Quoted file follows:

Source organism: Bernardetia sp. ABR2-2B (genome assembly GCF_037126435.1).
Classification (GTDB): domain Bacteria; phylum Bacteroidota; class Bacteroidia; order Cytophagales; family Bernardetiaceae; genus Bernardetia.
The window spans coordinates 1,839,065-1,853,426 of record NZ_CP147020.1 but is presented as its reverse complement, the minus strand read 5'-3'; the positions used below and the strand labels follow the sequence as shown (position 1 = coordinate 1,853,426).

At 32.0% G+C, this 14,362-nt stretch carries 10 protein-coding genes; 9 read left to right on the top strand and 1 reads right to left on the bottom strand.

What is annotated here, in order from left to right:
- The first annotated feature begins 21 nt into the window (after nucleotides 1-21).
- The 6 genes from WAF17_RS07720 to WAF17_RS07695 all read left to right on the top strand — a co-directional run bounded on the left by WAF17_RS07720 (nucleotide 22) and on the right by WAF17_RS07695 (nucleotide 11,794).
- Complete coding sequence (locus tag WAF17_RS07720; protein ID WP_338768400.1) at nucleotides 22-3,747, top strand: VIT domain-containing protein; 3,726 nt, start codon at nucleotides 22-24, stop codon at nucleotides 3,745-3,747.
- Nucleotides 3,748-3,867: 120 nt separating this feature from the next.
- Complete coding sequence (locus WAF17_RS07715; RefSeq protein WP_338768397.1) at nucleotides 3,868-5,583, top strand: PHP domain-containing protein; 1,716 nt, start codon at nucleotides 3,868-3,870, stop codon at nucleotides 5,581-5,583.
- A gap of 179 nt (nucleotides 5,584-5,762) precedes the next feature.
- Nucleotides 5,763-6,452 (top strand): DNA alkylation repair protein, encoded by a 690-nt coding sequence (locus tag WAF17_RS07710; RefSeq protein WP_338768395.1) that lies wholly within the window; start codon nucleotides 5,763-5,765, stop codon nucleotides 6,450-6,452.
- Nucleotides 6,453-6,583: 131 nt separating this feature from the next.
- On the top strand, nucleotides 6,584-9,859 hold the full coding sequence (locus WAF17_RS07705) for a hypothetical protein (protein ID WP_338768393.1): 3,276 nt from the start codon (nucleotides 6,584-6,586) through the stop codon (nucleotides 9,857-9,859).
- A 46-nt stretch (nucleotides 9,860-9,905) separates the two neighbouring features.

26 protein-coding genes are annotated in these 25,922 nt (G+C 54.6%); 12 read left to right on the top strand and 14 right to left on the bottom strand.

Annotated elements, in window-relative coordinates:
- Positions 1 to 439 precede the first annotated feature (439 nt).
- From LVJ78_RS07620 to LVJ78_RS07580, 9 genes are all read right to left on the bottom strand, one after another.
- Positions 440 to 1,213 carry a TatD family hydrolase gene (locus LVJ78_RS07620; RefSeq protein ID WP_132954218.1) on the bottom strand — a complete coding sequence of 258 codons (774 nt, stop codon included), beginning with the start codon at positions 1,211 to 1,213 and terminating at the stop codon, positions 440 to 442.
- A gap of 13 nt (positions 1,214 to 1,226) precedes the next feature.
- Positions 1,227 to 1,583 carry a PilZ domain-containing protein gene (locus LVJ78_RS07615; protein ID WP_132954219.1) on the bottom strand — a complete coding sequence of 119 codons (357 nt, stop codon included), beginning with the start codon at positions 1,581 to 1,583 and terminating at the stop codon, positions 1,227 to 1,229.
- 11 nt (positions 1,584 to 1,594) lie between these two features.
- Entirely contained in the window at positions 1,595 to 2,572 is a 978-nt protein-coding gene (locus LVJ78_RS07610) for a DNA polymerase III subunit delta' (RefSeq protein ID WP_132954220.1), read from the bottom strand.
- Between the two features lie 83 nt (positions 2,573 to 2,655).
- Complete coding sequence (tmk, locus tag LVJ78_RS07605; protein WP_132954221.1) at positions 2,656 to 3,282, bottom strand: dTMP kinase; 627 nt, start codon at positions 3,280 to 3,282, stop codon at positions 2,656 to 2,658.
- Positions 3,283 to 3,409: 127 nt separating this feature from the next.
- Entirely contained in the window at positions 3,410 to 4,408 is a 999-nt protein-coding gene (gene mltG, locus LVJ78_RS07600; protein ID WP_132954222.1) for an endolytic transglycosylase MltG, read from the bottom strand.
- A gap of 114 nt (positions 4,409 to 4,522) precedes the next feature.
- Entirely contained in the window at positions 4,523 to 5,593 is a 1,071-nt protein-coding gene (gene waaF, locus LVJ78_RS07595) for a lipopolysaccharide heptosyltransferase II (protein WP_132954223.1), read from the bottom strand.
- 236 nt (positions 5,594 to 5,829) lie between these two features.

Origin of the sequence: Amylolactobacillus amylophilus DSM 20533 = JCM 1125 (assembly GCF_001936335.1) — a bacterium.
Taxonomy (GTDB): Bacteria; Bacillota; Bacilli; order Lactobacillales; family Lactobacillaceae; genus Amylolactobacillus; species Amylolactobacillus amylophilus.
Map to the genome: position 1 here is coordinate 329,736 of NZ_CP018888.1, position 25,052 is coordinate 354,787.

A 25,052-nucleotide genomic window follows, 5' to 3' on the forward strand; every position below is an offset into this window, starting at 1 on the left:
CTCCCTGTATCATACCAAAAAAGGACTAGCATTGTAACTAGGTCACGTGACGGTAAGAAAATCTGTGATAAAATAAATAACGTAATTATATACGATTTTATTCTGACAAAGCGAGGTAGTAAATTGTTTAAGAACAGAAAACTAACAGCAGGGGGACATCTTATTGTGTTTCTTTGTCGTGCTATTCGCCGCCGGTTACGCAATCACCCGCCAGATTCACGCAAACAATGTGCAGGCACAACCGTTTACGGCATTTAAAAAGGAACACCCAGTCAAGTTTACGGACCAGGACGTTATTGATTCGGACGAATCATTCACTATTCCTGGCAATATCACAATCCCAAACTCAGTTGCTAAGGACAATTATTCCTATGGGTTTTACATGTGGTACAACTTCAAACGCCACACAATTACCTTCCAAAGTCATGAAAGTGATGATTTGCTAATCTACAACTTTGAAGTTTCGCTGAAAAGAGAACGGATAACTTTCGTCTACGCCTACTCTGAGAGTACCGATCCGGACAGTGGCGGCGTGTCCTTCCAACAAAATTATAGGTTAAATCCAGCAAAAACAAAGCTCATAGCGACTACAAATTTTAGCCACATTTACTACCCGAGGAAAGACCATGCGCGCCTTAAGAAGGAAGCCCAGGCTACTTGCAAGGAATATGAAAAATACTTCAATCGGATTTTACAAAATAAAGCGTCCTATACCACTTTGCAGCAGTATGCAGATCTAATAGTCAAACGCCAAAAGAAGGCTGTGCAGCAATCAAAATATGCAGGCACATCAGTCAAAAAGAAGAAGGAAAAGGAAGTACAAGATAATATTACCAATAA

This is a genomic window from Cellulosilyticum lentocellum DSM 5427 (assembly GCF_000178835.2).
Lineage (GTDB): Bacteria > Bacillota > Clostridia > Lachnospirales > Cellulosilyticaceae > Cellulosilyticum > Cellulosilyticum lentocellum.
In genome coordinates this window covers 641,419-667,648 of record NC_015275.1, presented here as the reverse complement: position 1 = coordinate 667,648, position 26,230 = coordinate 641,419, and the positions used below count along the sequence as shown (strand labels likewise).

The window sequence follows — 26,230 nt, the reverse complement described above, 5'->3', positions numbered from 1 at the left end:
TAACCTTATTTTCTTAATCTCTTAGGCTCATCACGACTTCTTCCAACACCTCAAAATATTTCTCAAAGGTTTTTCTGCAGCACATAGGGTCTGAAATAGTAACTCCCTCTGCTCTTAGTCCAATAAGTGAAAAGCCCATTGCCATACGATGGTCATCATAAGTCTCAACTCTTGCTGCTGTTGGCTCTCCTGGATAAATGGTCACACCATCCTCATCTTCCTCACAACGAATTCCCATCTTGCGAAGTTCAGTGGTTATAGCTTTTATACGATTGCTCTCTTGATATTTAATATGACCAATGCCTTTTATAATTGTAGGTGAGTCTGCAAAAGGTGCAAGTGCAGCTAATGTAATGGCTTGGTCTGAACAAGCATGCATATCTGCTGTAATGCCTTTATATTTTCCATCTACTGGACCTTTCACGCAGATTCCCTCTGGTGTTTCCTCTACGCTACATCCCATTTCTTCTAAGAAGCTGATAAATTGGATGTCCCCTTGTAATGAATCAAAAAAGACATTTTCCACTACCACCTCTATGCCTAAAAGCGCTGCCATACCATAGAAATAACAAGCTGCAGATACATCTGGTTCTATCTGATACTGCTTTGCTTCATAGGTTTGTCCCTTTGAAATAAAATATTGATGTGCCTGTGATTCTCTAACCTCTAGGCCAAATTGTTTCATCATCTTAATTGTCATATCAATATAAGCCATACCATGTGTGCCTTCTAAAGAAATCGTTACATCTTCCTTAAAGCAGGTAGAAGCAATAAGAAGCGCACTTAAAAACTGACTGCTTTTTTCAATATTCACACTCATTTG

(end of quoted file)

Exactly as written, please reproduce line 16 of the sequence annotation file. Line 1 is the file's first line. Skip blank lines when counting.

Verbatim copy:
26 protein-coding genes are annotated in these 25,922 nt (G+C 54.6%); 12 read left to right on the top strand and 14 right to left on the bottom strand.